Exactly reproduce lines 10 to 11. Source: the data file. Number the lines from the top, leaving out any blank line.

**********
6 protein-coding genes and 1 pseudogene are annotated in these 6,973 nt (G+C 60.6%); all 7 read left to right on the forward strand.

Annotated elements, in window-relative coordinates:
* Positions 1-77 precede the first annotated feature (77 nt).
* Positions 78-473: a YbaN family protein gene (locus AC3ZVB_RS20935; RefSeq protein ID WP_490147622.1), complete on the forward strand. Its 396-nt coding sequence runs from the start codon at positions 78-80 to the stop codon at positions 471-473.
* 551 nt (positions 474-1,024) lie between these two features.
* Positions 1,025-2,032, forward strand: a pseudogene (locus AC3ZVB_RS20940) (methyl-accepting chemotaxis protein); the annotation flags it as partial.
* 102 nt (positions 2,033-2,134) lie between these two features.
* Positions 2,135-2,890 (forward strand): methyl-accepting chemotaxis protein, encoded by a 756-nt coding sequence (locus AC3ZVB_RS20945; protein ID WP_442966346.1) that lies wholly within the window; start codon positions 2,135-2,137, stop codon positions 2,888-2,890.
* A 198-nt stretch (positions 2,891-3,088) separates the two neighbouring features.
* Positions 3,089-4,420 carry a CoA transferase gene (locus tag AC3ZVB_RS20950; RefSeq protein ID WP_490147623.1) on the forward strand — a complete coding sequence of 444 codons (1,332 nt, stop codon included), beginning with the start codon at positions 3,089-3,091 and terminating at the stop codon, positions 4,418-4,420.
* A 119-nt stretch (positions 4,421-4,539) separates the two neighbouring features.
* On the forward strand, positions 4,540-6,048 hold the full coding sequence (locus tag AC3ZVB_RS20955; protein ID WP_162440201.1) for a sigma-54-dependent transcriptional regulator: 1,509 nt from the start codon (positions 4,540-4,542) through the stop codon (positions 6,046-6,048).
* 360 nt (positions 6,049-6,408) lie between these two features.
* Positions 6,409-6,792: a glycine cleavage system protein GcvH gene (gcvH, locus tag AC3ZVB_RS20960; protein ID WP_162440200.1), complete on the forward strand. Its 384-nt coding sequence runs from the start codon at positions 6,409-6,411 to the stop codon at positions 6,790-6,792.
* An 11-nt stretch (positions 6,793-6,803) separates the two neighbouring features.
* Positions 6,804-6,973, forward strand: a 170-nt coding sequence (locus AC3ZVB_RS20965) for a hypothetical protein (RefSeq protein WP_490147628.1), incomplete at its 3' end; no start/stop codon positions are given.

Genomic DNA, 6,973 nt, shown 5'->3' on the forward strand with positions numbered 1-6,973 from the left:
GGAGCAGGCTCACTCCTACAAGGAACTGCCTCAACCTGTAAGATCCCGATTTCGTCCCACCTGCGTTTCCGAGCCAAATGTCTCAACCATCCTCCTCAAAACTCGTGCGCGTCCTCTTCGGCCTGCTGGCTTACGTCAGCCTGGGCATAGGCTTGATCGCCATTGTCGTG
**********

* Positions 3,089-4,420 carry a CoA transferase gene (locus tag AC3ZVB_RS20950; RefSeq protein ID WP_490147623.1) on the forward strand — a complete coding sequence of 444 codons (1,332 nt, stop codon included), beginning with the start codon at positions 3,089-3,091 and terminating at the stop codon, positions 4,418-4,420.
* A 119-nt stretch (positions 4,421-4,539) separates the two neighbouring features.